The International Federation of Journalists today warned governments that plans for an information society based on democratic values would fail if they did not put media and free expression rights at the heart of policy-making.
IFJ General Secretary Aidan White in a blunt speech to diplomats at the United Nations World Summit on the Information Society also roundly condemned Tunisian restrictions on access to the Internet and “heavy-handed policing and intimidation” of journalists and representatives of human rights groups earlier this week.
“It is not enough to come to this podium and speak, albeit with sincerity and conviction, about building an information society that represents progress for all,” he said, “unless we are ready to change the culture of relations between civil authorities and citizens who yearn to express themselves freely.”
He said there was “voluminous evidence” of states where there exist obstacles to free speech and editorial independence. “Too many governments are intolerant of dissent, negligent in their defence of citizens’ rights, and are cruelly indifferent to the hardship of media and journalists who suffer for their commitment to free expression,” he said.
He said this reality explained why many journalists and media were sceptical about a United Nations strategy for the information society which would respect democratic values.
He said that political will was needed to put media and the principles of independence, pluralism and quality information at the heart of policymaking.
“Never has it been more important for media and journalists to identify with quality, with standards and with sound ethical practice in their work,” he said. “And never has it been more important to nurture diversity and to support media in promoting the spread of reliable information among and between peoples.”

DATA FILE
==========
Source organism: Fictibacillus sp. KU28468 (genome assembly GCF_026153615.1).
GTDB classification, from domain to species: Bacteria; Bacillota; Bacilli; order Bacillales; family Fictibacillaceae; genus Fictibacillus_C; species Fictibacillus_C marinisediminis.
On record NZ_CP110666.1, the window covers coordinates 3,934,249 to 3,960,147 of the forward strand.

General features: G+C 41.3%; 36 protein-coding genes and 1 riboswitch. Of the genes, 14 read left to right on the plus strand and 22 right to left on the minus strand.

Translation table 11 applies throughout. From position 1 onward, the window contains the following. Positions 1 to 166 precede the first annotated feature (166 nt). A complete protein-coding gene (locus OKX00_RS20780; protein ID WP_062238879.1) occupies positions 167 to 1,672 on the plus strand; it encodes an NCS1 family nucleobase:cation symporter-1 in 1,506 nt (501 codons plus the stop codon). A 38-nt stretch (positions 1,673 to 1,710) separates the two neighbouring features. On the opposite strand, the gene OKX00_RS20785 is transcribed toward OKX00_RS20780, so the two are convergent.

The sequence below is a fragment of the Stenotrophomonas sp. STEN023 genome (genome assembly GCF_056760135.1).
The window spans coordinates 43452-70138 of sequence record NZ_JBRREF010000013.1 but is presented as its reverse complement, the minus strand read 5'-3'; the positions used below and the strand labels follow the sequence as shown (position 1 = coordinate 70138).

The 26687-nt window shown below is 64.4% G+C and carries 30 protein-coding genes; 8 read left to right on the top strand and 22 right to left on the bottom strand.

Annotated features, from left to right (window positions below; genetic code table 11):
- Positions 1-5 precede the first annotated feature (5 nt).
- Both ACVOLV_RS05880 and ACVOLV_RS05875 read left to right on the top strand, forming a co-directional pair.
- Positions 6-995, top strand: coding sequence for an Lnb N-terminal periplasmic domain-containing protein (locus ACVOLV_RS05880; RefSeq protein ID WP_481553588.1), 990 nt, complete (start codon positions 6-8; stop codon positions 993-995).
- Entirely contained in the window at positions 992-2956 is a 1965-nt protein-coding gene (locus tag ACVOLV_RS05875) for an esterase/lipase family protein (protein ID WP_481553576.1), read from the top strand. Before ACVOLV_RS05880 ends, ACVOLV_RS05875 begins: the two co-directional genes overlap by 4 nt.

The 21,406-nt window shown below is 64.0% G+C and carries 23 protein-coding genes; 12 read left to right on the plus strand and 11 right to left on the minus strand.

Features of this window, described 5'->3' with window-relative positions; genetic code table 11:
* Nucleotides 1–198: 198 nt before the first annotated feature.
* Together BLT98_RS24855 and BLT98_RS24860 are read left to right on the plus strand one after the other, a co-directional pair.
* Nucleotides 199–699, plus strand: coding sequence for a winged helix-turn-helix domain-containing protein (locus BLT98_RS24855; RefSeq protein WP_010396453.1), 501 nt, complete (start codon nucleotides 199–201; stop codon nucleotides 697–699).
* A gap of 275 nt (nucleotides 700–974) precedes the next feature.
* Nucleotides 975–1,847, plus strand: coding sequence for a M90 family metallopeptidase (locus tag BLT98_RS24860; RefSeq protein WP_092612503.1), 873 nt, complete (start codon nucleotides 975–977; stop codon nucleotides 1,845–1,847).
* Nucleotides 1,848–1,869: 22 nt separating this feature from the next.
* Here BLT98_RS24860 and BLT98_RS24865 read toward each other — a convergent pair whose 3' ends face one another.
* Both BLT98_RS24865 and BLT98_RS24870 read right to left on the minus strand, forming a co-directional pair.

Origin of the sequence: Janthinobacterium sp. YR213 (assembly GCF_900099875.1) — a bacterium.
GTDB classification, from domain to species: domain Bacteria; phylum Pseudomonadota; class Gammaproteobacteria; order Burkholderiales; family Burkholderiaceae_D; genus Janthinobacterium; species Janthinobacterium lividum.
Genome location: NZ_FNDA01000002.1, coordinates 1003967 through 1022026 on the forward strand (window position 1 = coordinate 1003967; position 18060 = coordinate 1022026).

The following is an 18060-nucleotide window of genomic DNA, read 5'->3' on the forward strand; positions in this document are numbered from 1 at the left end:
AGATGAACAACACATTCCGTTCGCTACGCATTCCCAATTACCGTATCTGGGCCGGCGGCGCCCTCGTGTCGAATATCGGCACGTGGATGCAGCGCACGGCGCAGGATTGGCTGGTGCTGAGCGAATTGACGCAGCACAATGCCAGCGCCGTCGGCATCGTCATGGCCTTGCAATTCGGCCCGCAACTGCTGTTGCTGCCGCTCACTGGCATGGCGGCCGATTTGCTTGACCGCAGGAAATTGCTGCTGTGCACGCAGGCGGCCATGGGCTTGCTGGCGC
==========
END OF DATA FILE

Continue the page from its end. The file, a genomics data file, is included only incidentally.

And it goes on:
For these reason it was necessary to reinforce free expression and put press freedom at the top of the international agenda. “The absence of commitment to implement fundamental free expression principles confirms the view of many in media that the WSIS will not create an enabling environment for an Information Society based on democratic values.”
He called upon the Information Society summit to take a number of urgent actions:
• To include media in all aspects of future policy, including, crucially, the elaboration of a new system of internet governance;
• to lift all obstacles to access and use of new information technologies;
• to act to end the crime of impunity over attacks on independent media and the killing of journalists and media staff; and
• to elaborate new programmes in support of free expression, providing resources that will mobilise media in Africa and other areas of need, and will create decent working and professional conditions for all.
These were minimum conditions for the creation of an information society that would strengthen democratic and human rights, he said.
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The IFJ represents over 500,000 journalists in more than 110 countries